‘It was murder’
Four soldiers—unarmed and in civilian clothes—were gunned down by nine policemen at a checkpoint in Jolo, Sulu on June 29.
An initial police report described the incident as a “misencounter,” and said that four armed men in a gray Montero had introduced themselves as members of the Armed Forces of the Philippines (AFP).
Told to go to the Jolo Municipal Police Station for verification, the group allegedly fled instead, with the police in hot pursuit. When cornered, the armed men supposedly raised and pointed their weapons at the police who, however, quickly shot them in self-defense.
On Wednesday, the police, facing furious backlash from the AFP and widespread public skepticism following the release of photos showing no firearms near the dead soldiers, backtracked on their initial story, abandoning the crucial detail that the Army men had fired back at the policemen, and now called the encounter “a shooting incident.”
That quick retreat was not enough to mollify AFP Commanding officer Lt. Gen. Gilbert Gapay, who denounced the incident in stark terms. “It was murder,” he said, “a rubout,” citing CCTV footage, a witness’ account, and the record of the four-man team belonging to the Army’s 9th Intelligence Service Unit.
The police report, he added, was a fabrication “full of inconsistencies, parang sine (sounding like a movie), and very misleading.”
The unit was led by Maj. Marvin Indammog, 39, a full-blooded Igorot fighter from Class 2006 of the Philippine Military Academy (PMA), and was composed of Capt. Irwin Managuelod, 33, of PMA Class 2009, Sgt. Jaime Velasco, 38, and Cpl. Abdal Asula, 33.
“The soldiers were on a mission to identify the location of known terrorists in the area. Based on eyewitness accounts, no altercation transpired between the two parties nor was there any provocation on the part of Army personnel to warrant such carnage,” said Gapay, adding that if a shootout had indeed occurred, the police would not have escaped unscathed.
Meanwhile, Maj. Gen. Corleto Vinluan, commander of Joint Task Force Sulu, emphasized that as undercover operatives on a mission, the Army men would have hidden their weapons under the car seat especially in such a volatile area as Jolo.
AFP spokesperson Brig. Gen. Edgard Arevalo also showed photos of the soldiers’ bodies positioned near their vehicle to insist that no firefight had taken place. One of the men was still inside their car, he said. Other witnesses said that Managuelod was working on a report on his laptop inside the vehicle when he was gunned down.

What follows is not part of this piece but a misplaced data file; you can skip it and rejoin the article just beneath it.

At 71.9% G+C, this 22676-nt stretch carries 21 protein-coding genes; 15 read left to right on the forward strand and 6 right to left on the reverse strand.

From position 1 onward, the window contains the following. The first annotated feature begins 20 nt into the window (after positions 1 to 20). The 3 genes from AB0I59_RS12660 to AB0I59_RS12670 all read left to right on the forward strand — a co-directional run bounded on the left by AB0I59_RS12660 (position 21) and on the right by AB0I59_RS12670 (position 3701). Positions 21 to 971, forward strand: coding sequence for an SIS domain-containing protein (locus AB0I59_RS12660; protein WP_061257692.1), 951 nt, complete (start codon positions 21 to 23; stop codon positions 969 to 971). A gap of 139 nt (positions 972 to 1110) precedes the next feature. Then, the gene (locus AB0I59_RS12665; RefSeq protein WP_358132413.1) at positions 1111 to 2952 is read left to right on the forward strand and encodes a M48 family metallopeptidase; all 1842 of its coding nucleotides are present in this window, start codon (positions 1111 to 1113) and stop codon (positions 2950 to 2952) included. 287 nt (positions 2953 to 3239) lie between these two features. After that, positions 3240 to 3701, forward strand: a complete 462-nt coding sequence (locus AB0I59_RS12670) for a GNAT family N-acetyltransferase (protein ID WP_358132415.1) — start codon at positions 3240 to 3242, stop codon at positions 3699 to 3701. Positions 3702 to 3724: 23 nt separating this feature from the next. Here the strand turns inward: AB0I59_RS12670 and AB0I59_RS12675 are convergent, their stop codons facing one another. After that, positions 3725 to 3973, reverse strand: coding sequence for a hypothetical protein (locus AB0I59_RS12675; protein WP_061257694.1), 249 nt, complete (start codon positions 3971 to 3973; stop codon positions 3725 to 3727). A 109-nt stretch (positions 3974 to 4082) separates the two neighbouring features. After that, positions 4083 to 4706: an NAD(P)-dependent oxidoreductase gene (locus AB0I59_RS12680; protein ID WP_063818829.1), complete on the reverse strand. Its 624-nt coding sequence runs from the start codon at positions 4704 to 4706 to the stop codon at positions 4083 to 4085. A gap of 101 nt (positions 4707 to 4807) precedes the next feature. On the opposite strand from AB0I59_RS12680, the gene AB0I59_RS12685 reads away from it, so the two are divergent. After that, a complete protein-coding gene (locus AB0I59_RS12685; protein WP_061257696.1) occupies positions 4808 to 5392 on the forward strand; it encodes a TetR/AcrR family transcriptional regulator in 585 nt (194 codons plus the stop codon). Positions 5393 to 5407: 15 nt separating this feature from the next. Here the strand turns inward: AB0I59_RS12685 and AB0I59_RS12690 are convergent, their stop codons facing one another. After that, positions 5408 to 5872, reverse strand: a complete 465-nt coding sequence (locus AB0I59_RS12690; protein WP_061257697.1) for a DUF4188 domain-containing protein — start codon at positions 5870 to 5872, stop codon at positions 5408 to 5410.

According to Gapay, there were nine policemen involved in the incident, all of whom fled after killing the soldiers. Gapay is right to demand: Why did the cops flee? Weren’t they supposed to secure the site? “Isn’t it that when someone is killed, you have to cordon off the area and wait for the Soco (scene of the crime operatives)?”
Indeed, a video clip posted on social media by former AFP chief Ricardo Visaya showed “many violations” in the handling of the crime scene afterwards, with law enforcers walking all over the area, touching the victims’ bodies, opening the door of their vehicle, and trying to get something inside.
Addressing the Philippine National Police (PNP) leadership, an incensed Visaya wrote: “There have been ‘habitual violent incidents’ perpetrated by unscrupulous policemen. PNP at Camp Crame should stop covering up their abusive men. If you cannot instill discipline in your organization, it’s time for you to go!”
Although Interior Secretary Eduardo Año has ordered the police officers involved in the killing disarmed and placed under the custody of the Sulu Provincial Police Director while the Criminal Investigation and Detection Group and the National Bureau of Investigation start their probe of the incident, yawning questions, mainly on police protocol and accountability, remain. After all, this is not the first time that police have gunned down so-called suspects and called it a shootout, with guns usually found in the victims thereafter.
But this time, the police’s “nanlaban” (fought back) narrative, used routinely on poor and powerless drug suspects, stood no chance against the military, cowering and folding up once challenged by a more powerful and better-armed institution. In all likelihood, the AFP’s fury will ensure that the trigger-happy policemen in this case will get their just rewards—a prospect unfortunately absent in the thousands of other killings of ordinary citizens perpetrated by impunity-empowered cops.
But with even soldiers not spared from the police’s penchant to shoot sportingly at anyone they perceive as an enemy, shouldn’t the Duterte administration now realize the utter madness of granting the PNP even more frightening leeway and power under its proposed anti-terrorism law?
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